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Chapter 2 - The party

12.6K 395 96

1995

'Be careful, you don't want to hurl,' I warned as Penny necked Passion Pop straight from the bottle.

'Oh man, that stuff is vile,' she croaked. She pushed her glasses up her nose and handed the bottle over to me.

'Okay, here goes nothing.' I steeled my gag reflex and took a big swig. It tasted like fruit that had been left in the sun for a week, but Penny and I had a goal to achieve – get drunk. Penny's older brother Pete had bought the alcoholic fizz for us for the grand total of $4. In return for the favour, Penny had promised to do all his chores for two weeks. I'd given him my Oasis CD. It was no big deal – I'd only bought the CD to listen to one song on it anyway.

We wanted to get drunk for a house party. It wasn't just any house party. It was the first real one we'd been invited to and half of year 9 would be there.

Penny and I weren't the type that got invited to house parties. We were known as 'little and large' on account of the fact that I was short and overweight and Penny looked like a beanpole with glasses. We weren't exactly sure who was little and who was large – it depended on your perception, I guess.

Robin Lewis, the hostess herself, had personally asked us to be there. I'd mumbled thanks and then told Penny there was no way we were going. Penny, however, wanted to go. I knew it was because Martin would be there. She'd denied it, of course, her cheeks bright red.

She'd certainly pulled out all the stops with her outfit. Yeah right she didn't care if Martin was going. She wore an A-line denim skirt – pastel pink – teamed with a white crop top and sheer white knee-high socks. I'd gone for a black crushed-velvet dress with a scooped neckline. It didn't suit the warm weather, but black was the most flattering colour for my figure, as mum repeatedly told me.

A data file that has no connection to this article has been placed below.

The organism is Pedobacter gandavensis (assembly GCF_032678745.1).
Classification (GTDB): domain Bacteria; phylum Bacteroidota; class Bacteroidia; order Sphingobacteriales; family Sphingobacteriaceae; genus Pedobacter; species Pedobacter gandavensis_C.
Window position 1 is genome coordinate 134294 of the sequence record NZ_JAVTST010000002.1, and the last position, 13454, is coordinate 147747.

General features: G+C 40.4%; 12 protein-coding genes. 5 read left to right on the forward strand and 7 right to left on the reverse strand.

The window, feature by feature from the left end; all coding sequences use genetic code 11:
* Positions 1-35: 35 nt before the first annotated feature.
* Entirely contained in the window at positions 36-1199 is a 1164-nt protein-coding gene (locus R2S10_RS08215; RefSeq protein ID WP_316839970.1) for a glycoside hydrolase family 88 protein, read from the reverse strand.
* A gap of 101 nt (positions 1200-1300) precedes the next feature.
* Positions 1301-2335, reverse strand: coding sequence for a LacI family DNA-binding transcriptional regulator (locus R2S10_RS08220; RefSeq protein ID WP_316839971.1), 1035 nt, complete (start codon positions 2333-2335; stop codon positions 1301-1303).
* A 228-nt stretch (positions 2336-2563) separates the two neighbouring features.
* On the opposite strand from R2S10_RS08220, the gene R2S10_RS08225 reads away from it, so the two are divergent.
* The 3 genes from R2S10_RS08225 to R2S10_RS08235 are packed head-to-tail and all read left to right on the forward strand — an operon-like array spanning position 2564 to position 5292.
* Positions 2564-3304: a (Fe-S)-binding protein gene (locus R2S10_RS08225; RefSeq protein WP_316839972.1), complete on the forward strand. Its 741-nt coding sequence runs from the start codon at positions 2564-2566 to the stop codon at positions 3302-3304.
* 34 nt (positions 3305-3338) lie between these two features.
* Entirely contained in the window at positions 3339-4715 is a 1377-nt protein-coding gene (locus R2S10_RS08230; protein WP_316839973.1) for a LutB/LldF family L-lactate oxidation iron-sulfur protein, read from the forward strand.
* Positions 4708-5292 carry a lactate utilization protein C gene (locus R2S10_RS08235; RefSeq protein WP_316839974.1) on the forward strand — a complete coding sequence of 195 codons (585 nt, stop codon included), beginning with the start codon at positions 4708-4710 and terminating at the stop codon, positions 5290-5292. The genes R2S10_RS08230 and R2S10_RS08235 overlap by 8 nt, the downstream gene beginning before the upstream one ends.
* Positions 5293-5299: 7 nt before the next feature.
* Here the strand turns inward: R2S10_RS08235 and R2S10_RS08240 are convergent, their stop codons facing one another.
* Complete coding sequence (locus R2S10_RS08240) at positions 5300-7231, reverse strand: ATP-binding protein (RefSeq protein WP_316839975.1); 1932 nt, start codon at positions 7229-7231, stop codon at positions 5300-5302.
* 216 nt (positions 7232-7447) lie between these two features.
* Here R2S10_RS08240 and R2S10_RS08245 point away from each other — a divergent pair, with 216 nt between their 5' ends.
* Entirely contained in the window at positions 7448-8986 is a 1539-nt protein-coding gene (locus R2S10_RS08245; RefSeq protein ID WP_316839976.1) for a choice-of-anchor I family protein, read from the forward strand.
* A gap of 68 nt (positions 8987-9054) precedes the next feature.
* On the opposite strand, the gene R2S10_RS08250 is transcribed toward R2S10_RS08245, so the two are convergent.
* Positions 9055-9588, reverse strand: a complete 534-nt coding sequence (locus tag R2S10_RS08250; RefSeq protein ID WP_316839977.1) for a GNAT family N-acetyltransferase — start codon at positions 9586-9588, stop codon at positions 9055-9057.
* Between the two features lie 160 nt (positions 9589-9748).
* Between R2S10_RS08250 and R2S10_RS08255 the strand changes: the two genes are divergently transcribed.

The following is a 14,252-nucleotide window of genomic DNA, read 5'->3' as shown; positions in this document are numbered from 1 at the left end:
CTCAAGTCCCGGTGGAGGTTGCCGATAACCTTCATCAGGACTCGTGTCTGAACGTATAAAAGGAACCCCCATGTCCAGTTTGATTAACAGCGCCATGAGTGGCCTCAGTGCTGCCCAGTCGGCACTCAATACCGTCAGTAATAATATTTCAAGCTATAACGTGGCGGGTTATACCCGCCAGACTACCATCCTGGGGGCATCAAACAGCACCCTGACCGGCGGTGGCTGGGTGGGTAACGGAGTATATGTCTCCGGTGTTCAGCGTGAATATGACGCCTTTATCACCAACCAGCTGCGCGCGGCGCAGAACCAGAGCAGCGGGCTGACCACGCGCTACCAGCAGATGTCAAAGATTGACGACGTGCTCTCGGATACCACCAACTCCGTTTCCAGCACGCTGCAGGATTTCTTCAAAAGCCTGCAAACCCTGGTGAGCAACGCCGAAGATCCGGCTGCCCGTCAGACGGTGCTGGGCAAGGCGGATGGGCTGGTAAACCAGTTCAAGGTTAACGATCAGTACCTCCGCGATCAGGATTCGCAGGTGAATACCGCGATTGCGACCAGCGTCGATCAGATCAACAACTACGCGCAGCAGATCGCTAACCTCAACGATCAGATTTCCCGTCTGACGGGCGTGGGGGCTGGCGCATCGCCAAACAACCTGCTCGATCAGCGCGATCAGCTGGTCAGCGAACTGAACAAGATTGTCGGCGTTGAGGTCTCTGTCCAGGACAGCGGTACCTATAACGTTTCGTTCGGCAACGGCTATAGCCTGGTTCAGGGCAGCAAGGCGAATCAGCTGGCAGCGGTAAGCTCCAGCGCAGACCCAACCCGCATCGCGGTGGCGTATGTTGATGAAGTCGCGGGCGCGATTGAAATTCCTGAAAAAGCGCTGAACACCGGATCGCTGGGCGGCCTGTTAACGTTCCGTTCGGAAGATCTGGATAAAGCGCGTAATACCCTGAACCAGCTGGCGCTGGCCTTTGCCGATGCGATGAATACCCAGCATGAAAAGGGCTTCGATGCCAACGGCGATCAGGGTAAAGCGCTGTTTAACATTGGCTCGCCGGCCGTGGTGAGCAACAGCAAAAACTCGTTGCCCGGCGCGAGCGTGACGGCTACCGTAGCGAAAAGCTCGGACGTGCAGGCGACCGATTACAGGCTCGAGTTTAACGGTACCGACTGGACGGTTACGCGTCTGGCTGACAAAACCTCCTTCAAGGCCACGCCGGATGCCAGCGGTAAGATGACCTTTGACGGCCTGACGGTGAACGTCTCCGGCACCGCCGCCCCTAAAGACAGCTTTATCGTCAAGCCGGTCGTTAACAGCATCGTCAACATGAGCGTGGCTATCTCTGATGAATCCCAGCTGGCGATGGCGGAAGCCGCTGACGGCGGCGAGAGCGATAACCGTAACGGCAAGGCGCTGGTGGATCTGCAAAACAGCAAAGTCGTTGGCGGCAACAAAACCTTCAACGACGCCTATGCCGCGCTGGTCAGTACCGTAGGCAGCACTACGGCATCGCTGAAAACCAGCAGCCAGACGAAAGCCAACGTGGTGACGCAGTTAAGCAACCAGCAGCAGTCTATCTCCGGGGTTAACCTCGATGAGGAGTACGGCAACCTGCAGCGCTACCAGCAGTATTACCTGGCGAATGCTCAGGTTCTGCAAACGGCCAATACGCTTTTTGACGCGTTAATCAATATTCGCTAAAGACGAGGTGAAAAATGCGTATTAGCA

She'd been so excited when I'd told her we were going to a house party – she'd even curled my hair. I wouldn't have been surprised if she'd offered to buy us drinks for the night. She would have bought us something a lot more drinkable than Passion Pop.

Not that I wasn't thankful for the alcohol. I needed to be drunk to get through the night. Penny would probably get with Martin and I'd have to find people to talk to. I hated talking to people. I'd begged our friends Mei-Ling and Bec to be there and they'd said they might show up. They were also baffled that they'd been invited.

Penny and I hadn't asked them to join us for pre-drinks in the laneway a few houses down from the party – they'd disapprove. They firmly believed everything they'd been told in a recent class about the dangers of alcohol, but Penny and I had had our curiosities piqued.

This wasn't the first time we'd been drunk. The weekend after our alcohol awareness class, in exchange for a months' worth of chores and my Silverchair CD, Pete had bought us cask wine. Or 'goon,' as Pete called it. Penny would have done a whole years' worth of chores if Pete had asked. She was desperate to be friends with the popular girls and thought that if we got drunk on a Saturday night like they did, we'd somehow be like them.

We'd giggled a lot and then thrown up a lot, so I was naturally worried about tonight. The last thing we needed was to yak up in front of Blair Bradley's crew. We'd never live it down.

'Okay, finished.' Penny wiped her mouth.

'Where should we put the bottle?' I looked around for a bin.

'You're such a dork, just leave it on the ground,' scoffed Penny.

As we reached the front door and heard the intimidating thumping of party music, she turned to look at me, her face pale.

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